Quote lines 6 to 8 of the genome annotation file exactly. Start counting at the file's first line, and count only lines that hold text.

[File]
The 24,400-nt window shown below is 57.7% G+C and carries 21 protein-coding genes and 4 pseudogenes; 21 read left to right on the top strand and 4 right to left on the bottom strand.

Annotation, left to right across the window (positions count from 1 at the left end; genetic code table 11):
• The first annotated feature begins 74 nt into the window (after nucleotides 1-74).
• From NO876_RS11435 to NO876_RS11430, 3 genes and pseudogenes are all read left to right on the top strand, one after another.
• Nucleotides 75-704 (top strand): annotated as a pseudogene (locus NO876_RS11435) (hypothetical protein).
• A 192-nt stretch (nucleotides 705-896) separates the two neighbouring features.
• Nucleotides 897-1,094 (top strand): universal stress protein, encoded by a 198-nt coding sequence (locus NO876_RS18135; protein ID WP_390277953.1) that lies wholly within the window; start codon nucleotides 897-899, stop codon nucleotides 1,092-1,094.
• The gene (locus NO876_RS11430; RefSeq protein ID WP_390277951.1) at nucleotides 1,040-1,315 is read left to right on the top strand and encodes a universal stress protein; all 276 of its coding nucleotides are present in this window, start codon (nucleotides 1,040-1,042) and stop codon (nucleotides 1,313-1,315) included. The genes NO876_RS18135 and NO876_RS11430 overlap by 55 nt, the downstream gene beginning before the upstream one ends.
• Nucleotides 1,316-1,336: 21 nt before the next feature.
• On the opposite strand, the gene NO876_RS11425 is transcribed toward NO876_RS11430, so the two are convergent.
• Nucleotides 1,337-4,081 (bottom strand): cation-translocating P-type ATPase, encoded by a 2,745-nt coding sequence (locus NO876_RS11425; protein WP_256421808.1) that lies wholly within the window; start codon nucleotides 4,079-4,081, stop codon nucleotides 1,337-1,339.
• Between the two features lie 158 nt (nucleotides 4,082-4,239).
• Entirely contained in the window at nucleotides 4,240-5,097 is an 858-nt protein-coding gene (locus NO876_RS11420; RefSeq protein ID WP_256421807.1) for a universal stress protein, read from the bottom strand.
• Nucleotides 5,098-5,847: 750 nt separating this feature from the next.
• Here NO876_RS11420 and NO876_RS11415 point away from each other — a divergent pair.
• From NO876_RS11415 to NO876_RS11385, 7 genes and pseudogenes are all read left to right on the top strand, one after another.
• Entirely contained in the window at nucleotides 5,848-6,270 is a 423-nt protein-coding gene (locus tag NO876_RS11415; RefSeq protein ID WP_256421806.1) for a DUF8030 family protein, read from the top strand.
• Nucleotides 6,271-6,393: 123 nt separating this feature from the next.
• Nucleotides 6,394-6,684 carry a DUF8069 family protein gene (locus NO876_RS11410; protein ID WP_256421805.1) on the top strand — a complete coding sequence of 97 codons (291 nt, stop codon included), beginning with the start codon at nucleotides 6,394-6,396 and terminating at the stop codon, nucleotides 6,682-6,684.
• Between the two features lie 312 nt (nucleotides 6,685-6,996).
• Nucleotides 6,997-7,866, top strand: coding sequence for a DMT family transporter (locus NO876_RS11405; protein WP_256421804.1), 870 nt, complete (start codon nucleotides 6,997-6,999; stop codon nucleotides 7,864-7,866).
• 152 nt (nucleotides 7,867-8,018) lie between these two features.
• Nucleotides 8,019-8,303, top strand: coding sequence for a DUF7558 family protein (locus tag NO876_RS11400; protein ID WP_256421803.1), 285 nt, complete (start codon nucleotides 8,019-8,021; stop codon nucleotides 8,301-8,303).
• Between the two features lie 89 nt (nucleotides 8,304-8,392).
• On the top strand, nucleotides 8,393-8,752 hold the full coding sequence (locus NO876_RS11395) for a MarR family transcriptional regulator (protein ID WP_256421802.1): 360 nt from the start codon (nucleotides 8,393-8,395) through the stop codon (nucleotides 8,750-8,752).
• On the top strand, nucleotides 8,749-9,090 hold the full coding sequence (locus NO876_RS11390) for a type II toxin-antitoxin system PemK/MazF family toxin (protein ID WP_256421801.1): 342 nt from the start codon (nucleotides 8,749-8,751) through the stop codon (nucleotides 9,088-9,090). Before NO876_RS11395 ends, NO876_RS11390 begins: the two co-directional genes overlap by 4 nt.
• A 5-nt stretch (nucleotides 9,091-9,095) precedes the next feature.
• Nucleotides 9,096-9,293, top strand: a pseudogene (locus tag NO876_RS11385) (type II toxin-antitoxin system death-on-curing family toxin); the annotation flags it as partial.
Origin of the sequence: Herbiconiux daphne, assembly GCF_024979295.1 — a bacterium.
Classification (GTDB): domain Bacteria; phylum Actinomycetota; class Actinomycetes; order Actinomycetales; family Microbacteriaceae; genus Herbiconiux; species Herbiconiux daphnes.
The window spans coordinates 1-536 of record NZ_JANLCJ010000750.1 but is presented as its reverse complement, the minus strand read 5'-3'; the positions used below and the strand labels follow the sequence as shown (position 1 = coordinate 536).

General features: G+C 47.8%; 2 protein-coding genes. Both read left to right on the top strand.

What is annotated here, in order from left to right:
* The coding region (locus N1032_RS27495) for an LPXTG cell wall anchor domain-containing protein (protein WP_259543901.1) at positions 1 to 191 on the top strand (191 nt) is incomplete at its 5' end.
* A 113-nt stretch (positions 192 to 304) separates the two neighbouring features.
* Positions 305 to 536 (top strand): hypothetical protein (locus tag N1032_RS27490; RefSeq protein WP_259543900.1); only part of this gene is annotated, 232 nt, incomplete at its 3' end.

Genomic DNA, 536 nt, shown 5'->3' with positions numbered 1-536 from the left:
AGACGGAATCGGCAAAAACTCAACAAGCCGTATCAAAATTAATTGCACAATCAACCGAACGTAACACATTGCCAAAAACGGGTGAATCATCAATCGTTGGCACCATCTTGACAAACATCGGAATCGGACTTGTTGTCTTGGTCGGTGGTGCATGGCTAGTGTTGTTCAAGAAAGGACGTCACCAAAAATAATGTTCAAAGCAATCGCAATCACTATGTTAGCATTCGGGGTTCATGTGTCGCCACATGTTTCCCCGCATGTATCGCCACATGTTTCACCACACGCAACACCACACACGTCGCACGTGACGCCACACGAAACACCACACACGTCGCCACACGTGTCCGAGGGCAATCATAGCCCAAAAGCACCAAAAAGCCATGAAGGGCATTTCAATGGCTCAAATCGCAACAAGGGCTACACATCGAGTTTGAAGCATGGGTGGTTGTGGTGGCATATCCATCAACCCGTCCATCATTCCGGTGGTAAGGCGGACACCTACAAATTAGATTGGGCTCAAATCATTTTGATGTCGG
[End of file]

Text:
• A 192-nt stretch (nucleotides 705-896) separates the two neighbouring features.
• Nucleotides 897-1,094 (top strand): universal stress protein, encoded by a 198-nt coding sequence (locus NO876_RS18135; protein ID WP_390277953.1) that lies wholly within the window; start codon nucleotides 897-899, stop codon nucleotides 1,092-1,094.
• The gene (locus NO876_RS11430; RefSeq protein ID WP_390277951.1) at nucleotides 1,040-1,315 is read left to right on the top strand and encodes a universal stress protein; all 276 of its coding nucleotides are present in this window, start codon (nucleotides 1,040-1,042) and stop codon (nucleotides 1,313-1,315) included. The genes NO876_RS18135 and NO876_RS11430 overlap by 55 nt, the downstream gene beginning before the upstream one ends.